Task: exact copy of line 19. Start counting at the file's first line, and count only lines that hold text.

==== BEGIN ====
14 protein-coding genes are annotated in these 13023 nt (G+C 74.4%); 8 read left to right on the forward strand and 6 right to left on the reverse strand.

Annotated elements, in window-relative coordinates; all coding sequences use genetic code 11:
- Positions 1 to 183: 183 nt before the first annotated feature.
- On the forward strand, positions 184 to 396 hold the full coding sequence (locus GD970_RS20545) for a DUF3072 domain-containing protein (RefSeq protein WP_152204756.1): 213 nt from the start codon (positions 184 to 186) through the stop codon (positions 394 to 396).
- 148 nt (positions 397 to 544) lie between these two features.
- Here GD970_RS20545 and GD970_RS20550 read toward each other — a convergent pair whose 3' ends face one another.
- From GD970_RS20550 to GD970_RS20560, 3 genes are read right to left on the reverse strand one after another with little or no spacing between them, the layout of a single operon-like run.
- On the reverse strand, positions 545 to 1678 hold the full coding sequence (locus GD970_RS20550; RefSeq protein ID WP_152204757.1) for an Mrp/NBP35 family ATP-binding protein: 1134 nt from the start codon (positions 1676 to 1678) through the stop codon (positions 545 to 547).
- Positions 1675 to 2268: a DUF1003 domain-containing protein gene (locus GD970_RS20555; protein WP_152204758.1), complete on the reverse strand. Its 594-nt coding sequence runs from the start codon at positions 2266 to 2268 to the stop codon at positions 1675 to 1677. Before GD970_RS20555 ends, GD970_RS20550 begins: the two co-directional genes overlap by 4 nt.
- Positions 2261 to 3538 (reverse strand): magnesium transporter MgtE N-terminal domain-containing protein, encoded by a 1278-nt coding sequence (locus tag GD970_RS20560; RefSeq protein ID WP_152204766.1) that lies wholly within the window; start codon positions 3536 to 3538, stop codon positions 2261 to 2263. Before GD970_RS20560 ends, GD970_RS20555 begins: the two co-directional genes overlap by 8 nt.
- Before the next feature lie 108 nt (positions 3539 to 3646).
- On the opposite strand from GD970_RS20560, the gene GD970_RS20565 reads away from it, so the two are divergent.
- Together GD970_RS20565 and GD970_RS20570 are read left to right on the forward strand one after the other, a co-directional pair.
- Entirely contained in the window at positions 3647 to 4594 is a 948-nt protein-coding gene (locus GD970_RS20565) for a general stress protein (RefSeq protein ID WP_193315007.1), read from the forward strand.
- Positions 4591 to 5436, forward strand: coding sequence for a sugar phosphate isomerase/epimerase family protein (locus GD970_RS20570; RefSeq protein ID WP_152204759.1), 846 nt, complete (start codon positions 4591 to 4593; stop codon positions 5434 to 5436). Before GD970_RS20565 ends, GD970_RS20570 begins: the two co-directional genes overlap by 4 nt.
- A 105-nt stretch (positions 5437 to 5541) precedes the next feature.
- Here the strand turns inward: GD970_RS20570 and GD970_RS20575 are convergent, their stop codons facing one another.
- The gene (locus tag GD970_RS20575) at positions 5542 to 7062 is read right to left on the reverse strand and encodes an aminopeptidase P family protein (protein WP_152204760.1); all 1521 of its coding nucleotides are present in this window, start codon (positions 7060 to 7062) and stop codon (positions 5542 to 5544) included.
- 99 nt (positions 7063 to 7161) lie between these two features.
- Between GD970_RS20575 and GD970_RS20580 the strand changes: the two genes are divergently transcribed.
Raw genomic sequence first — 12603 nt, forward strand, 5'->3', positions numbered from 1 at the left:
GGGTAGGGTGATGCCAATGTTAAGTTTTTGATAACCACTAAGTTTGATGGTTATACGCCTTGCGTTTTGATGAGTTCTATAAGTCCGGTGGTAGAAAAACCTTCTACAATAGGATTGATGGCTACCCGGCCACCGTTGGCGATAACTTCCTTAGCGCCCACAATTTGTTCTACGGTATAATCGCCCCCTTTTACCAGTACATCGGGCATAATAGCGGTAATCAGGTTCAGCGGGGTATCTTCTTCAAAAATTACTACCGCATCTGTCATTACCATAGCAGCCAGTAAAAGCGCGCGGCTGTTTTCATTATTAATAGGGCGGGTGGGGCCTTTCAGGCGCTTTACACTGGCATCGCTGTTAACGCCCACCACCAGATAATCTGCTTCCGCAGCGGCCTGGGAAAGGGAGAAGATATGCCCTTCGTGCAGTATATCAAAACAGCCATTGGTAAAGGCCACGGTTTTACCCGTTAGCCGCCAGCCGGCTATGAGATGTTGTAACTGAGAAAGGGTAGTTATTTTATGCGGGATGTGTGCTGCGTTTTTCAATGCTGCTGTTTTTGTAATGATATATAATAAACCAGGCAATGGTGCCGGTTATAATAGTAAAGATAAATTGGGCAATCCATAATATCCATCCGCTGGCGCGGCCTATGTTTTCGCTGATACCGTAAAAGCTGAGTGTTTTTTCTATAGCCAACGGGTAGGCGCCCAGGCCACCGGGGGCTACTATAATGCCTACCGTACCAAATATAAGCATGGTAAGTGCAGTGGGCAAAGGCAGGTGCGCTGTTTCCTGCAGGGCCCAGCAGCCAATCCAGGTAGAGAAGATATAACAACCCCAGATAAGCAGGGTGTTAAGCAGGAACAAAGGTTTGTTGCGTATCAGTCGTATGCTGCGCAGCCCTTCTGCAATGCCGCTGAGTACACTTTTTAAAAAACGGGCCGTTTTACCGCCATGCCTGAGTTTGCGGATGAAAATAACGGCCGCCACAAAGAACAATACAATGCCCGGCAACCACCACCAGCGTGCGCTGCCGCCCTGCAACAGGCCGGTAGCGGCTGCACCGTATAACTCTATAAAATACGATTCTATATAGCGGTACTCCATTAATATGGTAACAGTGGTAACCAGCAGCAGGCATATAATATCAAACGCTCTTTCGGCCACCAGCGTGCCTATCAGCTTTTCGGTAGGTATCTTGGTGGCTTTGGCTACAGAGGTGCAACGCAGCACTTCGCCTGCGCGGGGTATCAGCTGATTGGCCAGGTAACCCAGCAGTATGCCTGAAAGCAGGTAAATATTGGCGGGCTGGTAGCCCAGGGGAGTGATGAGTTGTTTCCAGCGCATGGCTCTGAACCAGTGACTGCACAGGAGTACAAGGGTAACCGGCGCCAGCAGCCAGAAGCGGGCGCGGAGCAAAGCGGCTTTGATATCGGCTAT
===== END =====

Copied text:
- 99 nt (positions 7063 to 7161) lie between these two features.